Occupant Behaviour in Low Carbon Housing

Interviewing occupants of low carbon housing to capture their experiences

Occupant behaviour is one of the three fundamentals to low carbon housing, the others being fabric-first and on-site energy generation and recovery. Sometimes it can feel like the occupants of our buildings are the weak link in an otherwise flawless low carbon design. In fact, some low carbon building projects are low carbon on paper but fail to deliver low carbon in practice. Then all eyes turn towards the occupants, and their energy use behaviour. By this point, it could be too late.

BRS have specific experience in the area of human behaviour for low carbon homes dating back to 2009, which was way before smart meters and smart homes were a thing.

 

Case study: Occupant Behaviour in Low Carbon Homes

Description of project’s scope 

Our Occupant Behaviour project spanned 5 years, where we worked with housing associations and their occupants to find and resolve the pinch points in new, low carbon dwellings. We’ve all come to realise that low carbon homes can become technology heavy, with levels of insulation and draughtproofing that require a change to how we operate our homes.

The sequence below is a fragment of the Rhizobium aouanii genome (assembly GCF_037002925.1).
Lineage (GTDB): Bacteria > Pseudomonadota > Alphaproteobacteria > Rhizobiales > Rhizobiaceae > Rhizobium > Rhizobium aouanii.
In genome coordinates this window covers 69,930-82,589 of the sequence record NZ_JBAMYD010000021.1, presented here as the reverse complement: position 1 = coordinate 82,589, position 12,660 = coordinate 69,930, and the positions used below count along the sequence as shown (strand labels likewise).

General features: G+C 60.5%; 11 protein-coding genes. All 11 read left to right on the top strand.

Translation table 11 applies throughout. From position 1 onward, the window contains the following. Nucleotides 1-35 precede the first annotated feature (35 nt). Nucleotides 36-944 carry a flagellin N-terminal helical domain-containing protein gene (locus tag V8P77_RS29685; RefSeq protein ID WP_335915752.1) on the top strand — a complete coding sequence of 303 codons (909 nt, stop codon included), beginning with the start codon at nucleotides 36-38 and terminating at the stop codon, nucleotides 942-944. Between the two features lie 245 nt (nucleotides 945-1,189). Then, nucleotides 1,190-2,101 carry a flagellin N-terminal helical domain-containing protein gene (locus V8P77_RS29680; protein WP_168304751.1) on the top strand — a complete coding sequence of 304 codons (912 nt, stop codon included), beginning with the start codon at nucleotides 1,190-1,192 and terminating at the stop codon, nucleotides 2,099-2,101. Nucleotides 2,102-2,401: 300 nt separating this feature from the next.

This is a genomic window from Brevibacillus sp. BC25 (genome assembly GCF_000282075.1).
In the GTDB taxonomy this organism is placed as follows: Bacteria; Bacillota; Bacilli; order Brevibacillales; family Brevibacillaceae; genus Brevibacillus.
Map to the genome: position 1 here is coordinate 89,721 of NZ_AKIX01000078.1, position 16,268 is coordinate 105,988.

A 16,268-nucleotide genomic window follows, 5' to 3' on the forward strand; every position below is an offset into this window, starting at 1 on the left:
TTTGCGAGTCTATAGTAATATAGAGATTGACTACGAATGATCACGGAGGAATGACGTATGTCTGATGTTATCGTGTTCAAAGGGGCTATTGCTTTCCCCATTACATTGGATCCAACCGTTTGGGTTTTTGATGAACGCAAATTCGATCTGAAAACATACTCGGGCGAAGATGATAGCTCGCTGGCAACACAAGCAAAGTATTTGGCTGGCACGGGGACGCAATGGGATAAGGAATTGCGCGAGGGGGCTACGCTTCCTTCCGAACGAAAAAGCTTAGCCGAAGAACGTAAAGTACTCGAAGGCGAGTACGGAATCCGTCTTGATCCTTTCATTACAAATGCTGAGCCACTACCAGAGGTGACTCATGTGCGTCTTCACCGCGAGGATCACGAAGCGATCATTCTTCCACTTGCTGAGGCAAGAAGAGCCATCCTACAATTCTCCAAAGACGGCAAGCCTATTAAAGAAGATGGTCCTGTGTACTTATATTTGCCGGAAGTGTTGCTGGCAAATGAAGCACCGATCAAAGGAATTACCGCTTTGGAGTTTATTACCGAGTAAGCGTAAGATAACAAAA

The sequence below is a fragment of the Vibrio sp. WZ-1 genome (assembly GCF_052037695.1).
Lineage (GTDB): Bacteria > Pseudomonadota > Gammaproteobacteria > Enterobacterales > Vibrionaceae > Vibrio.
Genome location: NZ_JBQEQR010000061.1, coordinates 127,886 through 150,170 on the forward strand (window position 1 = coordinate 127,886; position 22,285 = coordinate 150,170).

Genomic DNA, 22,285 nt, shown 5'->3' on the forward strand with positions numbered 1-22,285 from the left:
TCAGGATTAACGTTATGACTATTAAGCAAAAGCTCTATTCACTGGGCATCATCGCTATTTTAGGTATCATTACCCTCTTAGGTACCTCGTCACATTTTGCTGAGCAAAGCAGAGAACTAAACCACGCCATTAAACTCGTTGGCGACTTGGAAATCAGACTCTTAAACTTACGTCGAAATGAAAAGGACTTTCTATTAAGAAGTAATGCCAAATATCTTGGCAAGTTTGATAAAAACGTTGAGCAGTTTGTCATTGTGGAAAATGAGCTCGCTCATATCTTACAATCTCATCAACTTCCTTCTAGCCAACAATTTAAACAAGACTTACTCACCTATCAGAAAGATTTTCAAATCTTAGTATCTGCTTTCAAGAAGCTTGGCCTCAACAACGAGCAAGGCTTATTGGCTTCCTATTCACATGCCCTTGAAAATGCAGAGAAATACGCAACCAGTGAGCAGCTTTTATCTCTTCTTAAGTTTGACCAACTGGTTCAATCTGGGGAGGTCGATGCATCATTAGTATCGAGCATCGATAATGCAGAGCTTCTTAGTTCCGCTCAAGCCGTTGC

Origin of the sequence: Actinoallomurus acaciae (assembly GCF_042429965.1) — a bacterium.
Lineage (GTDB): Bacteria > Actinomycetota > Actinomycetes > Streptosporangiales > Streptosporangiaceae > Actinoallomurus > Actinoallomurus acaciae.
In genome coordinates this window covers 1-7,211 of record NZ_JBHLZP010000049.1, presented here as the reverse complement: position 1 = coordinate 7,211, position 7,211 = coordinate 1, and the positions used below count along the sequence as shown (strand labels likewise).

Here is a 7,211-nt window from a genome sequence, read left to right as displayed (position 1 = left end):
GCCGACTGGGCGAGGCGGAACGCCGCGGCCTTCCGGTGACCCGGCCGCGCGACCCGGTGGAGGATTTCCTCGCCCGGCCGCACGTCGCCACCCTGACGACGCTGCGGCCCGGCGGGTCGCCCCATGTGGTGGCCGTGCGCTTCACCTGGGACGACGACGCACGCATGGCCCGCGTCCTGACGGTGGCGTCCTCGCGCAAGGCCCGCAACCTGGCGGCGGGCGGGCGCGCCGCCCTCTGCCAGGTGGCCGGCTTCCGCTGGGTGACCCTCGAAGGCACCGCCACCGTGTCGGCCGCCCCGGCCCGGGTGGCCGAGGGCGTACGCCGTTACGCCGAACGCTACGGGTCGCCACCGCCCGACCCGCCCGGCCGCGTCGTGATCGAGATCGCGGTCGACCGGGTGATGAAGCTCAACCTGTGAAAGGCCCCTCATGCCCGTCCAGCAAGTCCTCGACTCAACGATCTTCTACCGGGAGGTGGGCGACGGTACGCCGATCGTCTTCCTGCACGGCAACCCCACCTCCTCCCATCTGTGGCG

This project had two parts:  

1. Behaviour Change for Smarter Homes project – we measured the behaviour-change impact of coloured-in home energy displays on reducing occupants’ electricity and gas consumption:

2. Scottish Building Standards Section 7 Aspect 5, optimising performance – we measured the energy consumption difference between the buildings at design stage, and after the occupants had moved in:

Who we worked with

  • Dunedin Canmore, Perthshire Housing (now Caledonian) 
  • Glen Housing (52 households) 
  • Link Housing (32 households) 

Where we worked 

Edinburgh, Perth, Leven, Alva  

Outputs

Using the world’s first real time, coloured energy monitor to show both electricity and gas consumption, we found that, on average, when compared to households with no in-home energy display (n=22), the households with the in-home display (n=30) reduced their gas and electricity consumption by 20% and 7%, respectively. We found that the in-home display was valued by the users for its ability to incite behaviour to reduce gas consumption and reinforce existing electricity saving behaviour. 

For homes built to the Gold Standard of the Scottish Building Standards, we delivered the first ever video version of the Section 7 Sustainability Aspect 5, low carbon home quick start guide. We also defined the link between a person’s previous experience with heating their home, and how that impacts the levels of energy consumption in their new low carbon home. 

Links and Videos

Our work went on to influence the design and development of display technology for non-domestic and employer energy use behaviour:

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